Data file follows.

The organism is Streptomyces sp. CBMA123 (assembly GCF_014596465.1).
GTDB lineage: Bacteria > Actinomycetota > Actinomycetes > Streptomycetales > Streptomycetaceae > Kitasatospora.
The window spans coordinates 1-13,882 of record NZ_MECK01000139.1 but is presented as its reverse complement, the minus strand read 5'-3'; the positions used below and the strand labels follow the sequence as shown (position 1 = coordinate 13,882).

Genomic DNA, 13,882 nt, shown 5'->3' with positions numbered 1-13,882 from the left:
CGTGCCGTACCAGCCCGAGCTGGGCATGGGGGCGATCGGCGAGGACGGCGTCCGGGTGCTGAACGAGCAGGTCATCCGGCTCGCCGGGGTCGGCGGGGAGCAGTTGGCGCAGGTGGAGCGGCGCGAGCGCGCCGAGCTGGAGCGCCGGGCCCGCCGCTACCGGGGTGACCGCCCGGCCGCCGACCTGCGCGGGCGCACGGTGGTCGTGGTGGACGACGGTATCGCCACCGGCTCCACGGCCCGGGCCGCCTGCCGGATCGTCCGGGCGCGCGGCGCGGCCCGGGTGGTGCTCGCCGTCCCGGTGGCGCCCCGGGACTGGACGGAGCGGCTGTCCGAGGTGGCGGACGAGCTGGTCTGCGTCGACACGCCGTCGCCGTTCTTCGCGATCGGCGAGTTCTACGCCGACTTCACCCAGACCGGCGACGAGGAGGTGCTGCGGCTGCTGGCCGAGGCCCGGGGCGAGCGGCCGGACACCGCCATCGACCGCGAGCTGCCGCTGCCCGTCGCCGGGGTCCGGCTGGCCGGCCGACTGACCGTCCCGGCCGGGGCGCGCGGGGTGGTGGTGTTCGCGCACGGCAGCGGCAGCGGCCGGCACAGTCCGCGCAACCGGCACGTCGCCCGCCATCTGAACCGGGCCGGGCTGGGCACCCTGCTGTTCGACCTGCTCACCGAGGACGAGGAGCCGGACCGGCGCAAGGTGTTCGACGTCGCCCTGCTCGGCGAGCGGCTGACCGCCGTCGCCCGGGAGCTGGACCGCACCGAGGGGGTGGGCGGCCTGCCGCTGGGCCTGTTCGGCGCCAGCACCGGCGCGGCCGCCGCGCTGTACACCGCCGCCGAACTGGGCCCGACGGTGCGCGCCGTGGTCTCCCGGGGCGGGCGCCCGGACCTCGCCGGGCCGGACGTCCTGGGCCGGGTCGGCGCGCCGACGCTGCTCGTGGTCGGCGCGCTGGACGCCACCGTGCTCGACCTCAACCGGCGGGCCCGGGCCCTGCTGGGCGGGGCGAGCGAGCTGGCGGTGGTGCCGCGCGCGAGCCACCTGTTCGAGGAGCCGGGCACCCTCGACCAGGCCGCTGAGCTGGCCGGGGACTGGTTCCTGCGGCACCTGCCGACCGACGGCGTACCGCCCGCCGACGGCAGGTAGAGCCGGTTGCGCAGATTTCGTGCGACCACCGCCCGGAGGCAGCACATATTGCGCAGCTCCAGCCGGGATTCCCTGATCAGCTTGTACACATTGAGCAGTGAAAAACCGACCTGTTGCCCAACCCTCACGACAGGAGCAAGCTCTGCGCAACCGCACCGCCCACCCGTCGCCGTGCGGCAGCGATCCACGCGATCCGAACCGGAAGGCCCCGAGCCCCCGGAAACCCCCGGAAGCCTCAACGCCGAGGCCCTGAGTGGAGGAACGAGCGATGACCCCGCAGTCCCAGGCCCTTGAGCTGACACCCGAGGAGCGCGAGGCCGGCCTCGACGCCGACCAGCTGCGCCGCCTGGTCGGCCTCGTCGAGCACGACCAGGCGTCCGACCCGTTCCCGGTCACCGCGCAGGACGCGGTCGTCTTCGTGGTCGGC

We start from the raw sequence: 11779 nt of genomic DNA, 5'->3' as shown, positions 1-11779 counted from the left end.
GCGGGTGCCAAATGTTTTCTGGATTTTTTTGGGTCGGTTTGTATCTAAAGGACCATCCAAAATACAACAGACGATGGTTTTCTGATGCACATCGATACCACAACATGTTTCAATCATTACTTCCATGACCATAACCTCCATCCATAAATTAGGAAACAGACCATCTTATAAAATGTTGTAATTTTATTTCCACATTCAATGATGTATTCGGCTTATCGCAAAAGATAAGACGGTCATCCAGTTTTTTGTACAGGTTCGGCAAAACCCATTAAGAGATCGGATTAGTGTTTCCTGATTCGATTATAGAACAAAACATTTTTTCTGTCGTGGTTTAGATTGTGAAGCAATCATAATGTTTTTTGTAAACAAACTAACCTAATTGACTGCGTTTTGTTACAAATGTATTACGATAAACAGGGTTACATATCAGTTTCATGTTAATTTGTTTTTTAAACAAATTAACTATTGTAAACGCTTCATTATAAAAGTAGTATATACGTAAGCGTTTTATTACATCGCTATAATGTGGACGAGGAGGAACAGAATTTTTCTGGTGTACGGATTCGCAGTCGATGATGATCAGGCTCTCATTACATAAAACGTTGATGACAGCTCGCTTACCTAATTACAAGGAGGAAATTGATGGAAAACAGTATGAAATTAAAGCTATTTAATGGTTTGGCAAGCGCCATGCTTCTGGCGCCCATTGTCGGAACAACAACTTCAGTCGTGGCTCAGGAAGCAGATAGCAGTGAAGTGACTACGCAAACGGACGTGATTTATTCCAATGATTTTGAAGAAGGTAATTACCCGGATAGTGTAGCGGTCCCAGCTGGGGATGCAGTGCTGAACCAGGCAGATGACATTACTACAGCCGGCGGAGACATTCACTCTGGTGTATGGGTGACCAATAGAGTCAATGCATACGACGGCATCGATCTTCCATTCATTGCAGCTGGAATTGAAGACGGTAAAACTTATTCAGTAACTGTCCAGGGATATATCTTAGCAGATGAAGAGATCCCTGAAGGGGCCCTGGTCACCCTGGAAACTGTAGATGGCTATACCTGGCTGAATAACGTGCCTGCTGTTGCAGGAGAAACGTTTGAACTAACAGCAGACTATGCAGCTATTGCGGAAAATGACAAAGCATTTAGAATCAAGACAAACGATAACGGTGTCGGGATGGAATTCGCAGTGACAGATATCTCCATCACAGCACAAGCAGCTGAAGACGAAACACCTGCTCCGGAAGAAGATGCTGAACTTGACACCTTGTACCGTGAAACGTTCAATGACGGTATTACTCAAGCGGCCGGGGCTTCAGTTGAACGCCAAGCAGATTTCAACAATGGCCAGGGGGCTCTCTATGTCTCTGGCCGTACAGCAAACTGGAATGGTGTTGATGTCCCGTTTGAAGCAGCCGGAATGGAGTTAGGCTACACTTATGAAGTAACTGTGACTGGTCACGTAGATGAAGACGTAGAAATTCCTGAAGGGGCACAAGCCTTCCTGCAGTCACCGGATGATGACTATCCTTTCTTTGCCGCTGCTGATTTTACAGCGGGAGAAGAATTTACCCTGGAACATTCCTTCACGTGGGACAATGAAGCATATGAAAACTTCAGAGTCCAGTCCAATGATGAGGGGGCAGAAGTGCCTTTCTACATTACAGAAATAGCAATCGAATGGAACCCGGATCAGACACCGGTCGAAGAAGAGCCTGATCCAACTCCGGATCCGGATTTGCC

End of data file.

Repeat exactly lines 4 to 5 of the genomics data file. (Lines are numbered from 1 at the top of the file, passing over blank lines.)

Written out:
Genomic DNA, 13,882 nt, shown 5'->3' with positions numbered 1-13,882 from the left:
CGTGCCGTACCAGCCCGAGCTGGGCATGGGGGCGATCGGCGAGGACGGCGTCCGGGTGCTGAACGAGCAGGTCATCCGGCTCGCCGGGGTCGGCGGGGAGCAGTTGGCGCAGGTGGAGCGGCGCGAGCGCGCCGAGCTGGAGCGCCGGGCCCGCCGCTACCGGGGTGACCGCCCGGCCGCCGACCTGCGCGGGCGCACGGTGGTCGTGGTGGACGACGGTATCGCCACCGGCTCCACGGCCCGGGCCGCCTGCCGGATCGTCCGGGCGCGCGGCGCGGCCCGGGTGGTGCTCGCCGTCCCGGTGGCGCCCCGGGACTGGACGGAGCGGCTGTCCGAGGTGGCGGACGAGCTGGTCTGCGTCGACACGCCGTCGCCGTTCTTCGCGATCGGCGAGTTCTACGCCGACTTCACCCAGACCGGCGACGAGGAGGTGCTGCGGCTGCTGGCCGAGGCCCGGGGCGAGCGGCCGGACACCGCCATCGACCGCGAGCTGCCGCTGCCCGTCGCCGGGGTCCGGCTGGCCGGCCGACTGACCGTCCCGGCCGGGGCGCGCGGGGTGGTGGTGTTCGCGCACGGCAGCGGCAGCGGCCGGCACAGTCCGCGCAACCGGCACGTCGCCCGCCATCTGAACCGGGCCGGGCTGGGCACCCTGCTGTTCGACCTGCTCACCGAGGACGAGGAGCCGGACCGGCGCAAGGTGTTCGACGTCGCCCTGCTCGGCGAGCGGCTGACCGCCGTCGCCCGGGAGCTGGACCGCACCGAGGGGGTGGGCGGCCTGCCGCTGGGCCTGTTCGGCGCCAGCACCGGCGCGGCCGCCGCGCTGTACACCGCCGCCGAACTGGGCCCGACGGTGCGCGCCGTGGTCTCCCGGGGCGGGCGCCCGGACCTCGCCGGGCCGGACGTCCTGGGCCGGGTCGGCGCGCCGACGCTGCTCGTGGTCGGCGCGCTGGACGCCACCGTGCTCGACCTCAACCGGCGGGCCCGGGCCCTGCTGGGCGGGGCGAGCGAGCTGGCGGTGGTGCCGCGCGCGAGCCACCTGTTCGAGGAGCCGGGCACCCTCGACCAGGCCGCTGAGCTGGCCGGGGACTGGTTCCTGCGGCACCTGCCGACCGACGGCGTACCGCCCGCCGACGGCAGGTAGAGCCGGTTGCGCAGATTTCGTGCGACCACCGCCCGGAGGCAGCACATATTGCGCAGCTCCAGCCGGGATTCCCTGATCAGCTTGTACACATTGAGCAGTGAAAAACCGACCTGTTGCCCAACCCTCACGACAGGAGCAAGCTCTGCGCAACCGCACCGCCCACCCGTCGCCGTGCGGCAGCGATCCACGCGATCCGAACCGGAAGGCCCCGAGCCCCCGGAAACCCCCGGAAGCCTCAACGCCGAGGCCCTGAGTGGAGGAACGAGCGATGACCCCGCAGTCCCAGGCCCTTGAGCTGACACCCGAGGAGCGCGAGGCCGGCCTCGACGCCGACCAGCTGCGCCGCCTGGTCGGCCTCGTCGAGCACGACCAGGCGTCCGACCCGTTCCCGGTCACCGCGCAGGACGCGGTCGTCTTCGTGGTCGGC